Dog Anxiety: Help Your Furry Friends Get A Paw-fect Health

One of the challenges a dog owner faces is their inability to communicate effectively with us when something is wrong. That is why we have to pay attention to the alarm bells when worries such as fear arise so that we can support our paw friends. Dogs, like us, struggle with fear. Dog anxiety affects all breeds, but it differs from dog to dog, and if excessive worries are left untreated, they can develop an anxiety disorder. Dog anxiety, if left untreated, can develop into behavioral and other problems.

How can you tell if your dog is suffering from anxiety? What Can You Do To Help A Frightened Dog? We’re here to walk you through everything you need to know about dog anxiety, including the most common causes, symptoms, treatments, and prevention.

Causes of Canine Anxiety

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Anxiety-related anxiety: Loud noises, unknown people or animals, visual stimuli such as hats or umbrellas, new or unfamiliar places, special scenarios – such as the veterinarian’s practice or car trips – or surfaces such as grass or wooden floors can trigger fear-related fears. Although some dogs respond only fleetingly to these stimuli, they can have more of an impact in frightened dogs.

Separation anxiety: About 14 percent of dogs are believed to have separation anxiety. If dogs with separation anxiety are left alone or separated from their families, they cannot find comfort. Adverse acts such as urinating and defecating around the house, destroying furniture and furnishings, and barking are common manifestations of anxiety.

Age-related anxiety: Older dogs suffer from age-related anxiety, which has been linked to cognitive dysfunction syndrome (CDS). Memory, learning, cognition, and awareness begin to deteriorate in CDS dogs, similar to the early stages of Alzheimer’s disease in humans. Older dogs are understandably confused and anxious as a result.

Symptoms of dog anxiety

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The most obvious symptoms of dog anxiety are:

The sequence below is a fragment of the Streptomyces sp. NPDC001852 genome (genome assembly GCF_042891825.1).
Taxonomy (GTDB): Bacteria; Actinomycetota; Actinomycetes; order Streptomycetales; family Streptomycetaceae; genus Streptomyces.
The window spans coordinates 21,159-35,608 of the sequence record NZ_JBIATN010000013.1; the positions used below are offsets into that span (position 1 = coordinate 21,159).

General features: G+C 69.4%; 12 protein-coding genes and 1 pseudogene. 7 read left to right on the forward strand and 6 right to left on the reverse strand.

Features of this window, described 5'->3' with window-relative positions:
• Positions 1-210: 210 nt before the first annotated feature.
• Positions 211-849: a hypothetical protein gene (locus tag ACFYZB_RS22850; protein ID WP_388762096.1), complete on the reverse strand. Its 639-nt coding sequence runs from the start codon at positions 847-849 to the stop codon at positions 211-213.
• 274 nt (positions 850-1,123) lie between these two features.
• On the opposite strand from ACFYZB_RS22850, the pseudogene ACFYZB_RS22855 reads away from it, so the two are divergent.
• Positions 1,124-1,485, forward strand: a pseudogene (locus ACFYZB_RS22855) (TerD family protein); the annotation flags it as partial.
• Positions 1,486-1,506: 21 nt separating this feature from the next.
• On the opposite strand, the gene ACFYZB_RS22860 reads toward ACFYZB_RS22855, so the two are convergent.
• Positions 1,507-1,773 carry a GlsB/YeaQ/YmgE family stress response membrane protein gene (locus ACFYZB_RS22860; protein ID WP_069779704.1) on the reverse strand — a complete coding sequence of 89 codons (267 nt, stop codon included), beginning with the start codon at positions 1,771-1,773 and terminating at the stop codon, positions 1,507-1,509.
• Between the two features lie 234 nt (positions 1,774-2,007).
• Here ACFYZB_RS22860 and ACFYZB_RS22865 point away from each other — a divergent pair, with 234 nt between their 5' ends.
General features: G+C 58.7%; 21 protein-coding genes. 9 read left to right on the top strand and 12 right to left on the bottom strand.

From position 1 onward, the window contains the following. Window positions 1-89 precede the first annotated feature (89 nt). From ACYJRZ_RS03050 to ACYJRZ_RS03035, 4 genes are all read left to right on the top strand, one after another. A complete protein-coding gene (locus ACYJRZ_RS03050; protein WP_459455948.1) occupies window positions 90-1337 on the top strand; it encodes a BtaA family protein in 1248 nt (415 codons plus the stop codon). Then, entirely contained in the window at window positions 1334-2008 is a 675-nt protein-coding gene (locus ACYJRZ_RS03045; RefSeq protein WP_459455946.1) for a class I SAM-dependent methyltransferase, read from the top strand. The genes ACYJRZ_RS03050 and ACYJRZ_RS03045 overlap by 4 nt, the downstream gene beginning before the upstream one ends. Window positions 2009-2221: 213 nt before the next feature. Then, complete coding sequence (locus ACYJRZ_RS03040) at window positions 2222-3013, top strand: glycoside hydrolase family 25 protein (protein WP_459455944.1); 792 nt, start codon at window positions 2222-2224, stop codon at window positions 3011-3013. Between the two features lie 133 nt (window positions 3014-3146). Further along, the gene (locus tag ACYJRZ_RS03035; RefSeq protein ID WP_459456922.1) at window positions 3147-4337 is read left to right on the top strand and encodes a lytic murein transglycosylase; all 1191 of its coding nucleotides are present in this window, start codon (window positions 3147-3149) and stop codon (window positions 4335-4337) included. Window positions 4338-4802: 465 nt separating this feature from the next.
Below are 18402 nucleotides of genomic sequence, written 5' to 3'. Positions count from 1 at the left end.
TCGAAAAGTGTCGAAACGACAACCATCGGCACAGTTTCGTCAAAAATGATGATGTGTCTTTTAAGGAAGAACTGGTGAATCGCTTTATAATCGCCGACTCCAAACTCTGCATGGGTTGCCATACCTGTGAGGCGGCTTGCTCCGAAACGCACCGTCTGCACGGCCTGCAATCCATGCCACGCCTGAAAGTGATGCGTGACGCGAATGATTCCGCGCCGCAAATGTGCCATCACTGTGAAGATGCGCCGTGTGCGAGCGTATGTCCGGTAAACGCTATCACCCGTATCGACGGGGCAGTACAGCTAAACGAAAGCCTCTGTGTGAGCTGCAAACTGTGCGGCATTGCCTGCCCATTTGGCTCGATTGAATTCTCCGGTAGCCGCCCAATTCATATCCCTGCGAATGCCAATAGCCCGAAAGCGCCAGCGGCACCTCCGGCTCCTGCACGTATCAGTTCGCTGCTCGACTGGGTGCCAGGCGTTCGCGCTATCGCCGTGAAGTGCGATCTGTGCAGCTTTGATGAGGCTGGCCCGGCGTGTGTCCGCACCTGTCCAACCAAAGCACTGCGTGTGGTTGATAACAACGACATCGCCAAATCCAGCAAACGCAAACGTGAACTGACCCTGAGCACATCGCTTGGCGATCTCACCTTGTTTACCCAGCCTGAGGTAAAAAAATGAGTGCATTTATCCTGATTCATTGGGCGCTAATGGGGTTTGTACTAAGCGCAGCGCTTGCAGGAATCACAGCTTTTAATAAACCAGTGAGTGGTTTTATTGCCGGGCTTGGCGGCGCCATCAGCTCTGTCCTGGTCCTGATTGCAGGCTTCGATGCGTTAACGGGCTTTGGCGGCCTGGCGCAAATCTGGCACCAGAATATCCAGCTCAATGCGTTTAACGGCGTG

• aggression
  • Urinating or having a bowel movement in the house
  • Panting
  • Destructive behavior
  • depression
  • Excessive barking
  • Clocking
  • Restlessness
  • Repetitive or compulsive behaviors

Some of these symptoms can be the result of one-time anxiety-inducing situations, but any of them can become persistent and lead to more critical challenges. Aggression is without a doubt the most serious sign of anxiety in dogs. Depending on the situation, this aggressiveness can be countered directly or indirectly. When a dog acts violently against people or other animals, this is known as direct aggression. Indirect aggression, which occurs when a person stands between the dog and the cause of the dog’s aggression, such as another dog, can be just as dangerous.

Treatment of dog anxiety

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Medical treatment: Your veterinarian can prescribe medication or alternative treatments if your dog develops a major anxiety problem. SSRIs and antidepressants such as fluoxetine and clomipramine are sometimes used in dogs with anxiety. To help your dog cope with predicted anxiety-inducing situations such as thunderstorms, fireworks, or driving, your veterinarian may recommend a benzodiazepine combined with an antidepressant.

Behavioral training: Doctors urge you to make an effort to turn your dog’s negative association with being alone into a good one by offering him something he enjoys, such as a doggie treat. And if the animal copes at the previous level, then you can gradually increase the amount of time you leave it alone. It is the same premise of turning a negative association into a positive one when it comes to noise – combining the frightening event with something the animal prefers.

A furry friend: Getting another dog can help if your dog’s separation anxiety is triggered by the loss of a canine mate. If the dog’s separation anxiety is triggered by the loss of a buddy, and the dog is used to having another dog with him all the time, adopting another dog may be the solution. However, if the fear is simply being caused by being separated from the human, adding another dog is unlikely to help.

Dog Anxiety Prevention

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Socialization: Anxiety can be avoided through proper socialization. Introducing your dog to new people, dogs, pets, places, and experiences can help your dog become a well-adjusted canine citizen and avoid an exaggerated reaction across the board.

Obedience: Training dog obedience is an important strategy for preventing and managing anxiety in dogs. It creates trust and lays the foundation for a strong connection. Obedience classes are an ideal place for dogs to meet other dogs in a controlled atmosphere, and well-trained dogs are easier to socialize than dogs that have not been trained.

Exercise and Diet: Regular exercise and stimulation are essential for a dog’s physical and mental development. A dedicated dog who receives proper nutrition will develop less destructive tendencies. Taking care of your dog’s physical and mental demands can help you avoid behavior problems that aren’t caused by anxiety and identify the areas where your dog needs the most support.

Also Read: Don’t Miss Out On Your Pet’s Regular Examination. Here’s why

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